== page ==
Shortly after coming into the care of The University of Tennessee's Hokes Archives in 1998, the mysterious "George and Helen Spelvin Folk Art Collection" has made its way around the country since first being introduced to the public at the Regina Gouger Miller Gallery at Carnegie Mellon University in 2001.
Next week, the collection will be on display at the UT Downtown Gallery from Nov. 6 through Dec. 18. A public preview reception will be held today from 5 to 8 p.m.
The husband and wife team of collectors who gradually acquired the art for more than a quarter of a century stored the pieces in their modest Tennessee home until they could no longer maintain them, at which point they donated the artwork to UT to "serve as a study collection and teaching tool," according to the collection's narrative.
Neither George nor Helen Spelvin are art collectors, nor are they Tennessee residents. In fact, they don't exist at all except as complete fabrications borne in the mind of UT's Professor Beauvais Lyons of the School of Art, who is nationally recognized for his works of "archaeological parody" spanning the past two decades.
"It's (the collection) a mock documentary," Lyons said. "It uses the conventions of documentary to present a work of fiction."
Despite this knowledge, visitors to the exhibit in other galleries have still been caught up in the false sense of authenticity, Lyons said.
"Once they see the pictures and read the biographical narratives, they forget and think it's real," Lyons said.
The collection draws from 11 fictional artists created by Lyons, the exhibition's curator. The collection includes Arthur Middleton's portraits of American Presidents, Lester Dowdey's "limberjack" puppets, the "alien communication device" by E.B. Hazzard, Max Pritchard's cereal box religious tracts and other noteworthy folk art pieces.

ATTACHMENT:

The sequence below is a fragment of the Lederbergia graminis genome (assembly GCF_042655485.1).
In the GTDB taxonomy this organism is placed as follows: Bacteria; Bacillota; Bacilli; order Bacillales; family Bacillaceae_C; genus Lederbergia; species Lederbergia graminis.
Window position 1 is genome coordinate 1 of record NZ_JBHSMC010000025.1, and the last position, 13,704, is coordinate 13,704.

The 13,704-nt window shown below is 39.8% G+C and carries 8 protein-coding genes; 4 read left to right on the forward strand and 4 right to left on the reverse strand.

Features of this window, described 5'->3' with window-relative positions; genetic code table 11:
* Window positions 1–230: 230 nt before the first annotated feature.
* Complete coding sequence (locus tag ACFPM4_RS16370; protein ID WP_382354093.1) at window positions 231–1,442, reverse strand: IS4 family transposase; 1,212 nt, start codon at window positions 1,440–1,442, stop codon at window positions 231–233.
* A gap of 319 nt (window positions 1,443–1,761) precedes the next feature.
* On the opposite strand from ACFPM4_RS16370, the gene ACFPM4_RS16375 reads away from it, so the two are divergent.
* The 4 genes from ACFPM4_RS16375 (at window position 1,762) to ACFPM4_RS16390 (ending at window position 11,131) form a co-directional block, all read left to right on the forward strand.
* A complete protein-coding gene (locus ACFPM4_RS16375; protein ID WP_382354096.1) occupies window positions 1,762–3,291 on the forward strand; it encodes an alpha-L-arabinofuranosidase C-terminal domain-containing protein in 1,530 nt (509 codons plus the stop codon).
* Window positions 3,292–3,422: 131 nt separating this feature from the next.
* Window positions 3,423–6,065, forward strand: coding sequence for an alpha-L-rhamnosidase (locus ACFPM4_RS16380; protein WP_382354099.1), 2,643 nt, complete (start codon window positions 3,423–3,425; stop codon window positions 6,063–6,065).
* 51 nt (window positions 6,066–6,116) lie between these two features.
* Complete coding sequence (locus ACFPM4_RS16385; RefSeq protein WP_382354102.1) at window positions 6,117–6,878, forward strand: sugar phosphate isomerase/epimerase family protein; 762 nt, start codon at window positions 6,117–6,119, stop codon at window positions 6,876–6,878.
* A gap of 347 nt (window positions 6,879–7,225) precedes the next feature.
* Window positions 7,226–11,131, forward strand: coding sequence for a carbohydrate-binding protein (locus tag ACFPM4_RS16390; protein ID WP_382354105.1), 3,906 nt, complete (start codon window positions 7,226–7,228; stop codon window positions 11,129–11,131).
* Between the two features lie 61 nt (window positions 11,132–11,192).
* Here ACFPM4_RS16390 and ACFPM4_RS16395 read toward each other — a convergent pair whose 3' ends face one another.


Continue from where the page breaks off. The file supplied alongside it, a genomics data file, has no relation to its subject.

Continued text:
For Lyons, the chance to play the role of 11 different and distinct artists was exciting.
"Parody is not for everyone," Lyons said. "But parody oftentimes has a critical dimension to it that sort of helps us call into question some of the assumptions about what we believe and systems of information that we might assume to be real."
Lyons serves as director of the Hokes Archives and worked to bring the "Centaur Excavations at Volos" exhibit to Hodges Library.
The Downtown Gallery is located at 106 South Gay St. and is open Wednesday through Friday from 11 a.m. to 6 p.m. and Saturdays from 10 a.m. to 3 p.m. More information on the Gallery can be found at http://www.ewing-gallery.org or by calling 974-3200. More information on the Collection and the Hokes Archives can be found at http://web.utk.edu/~blyons.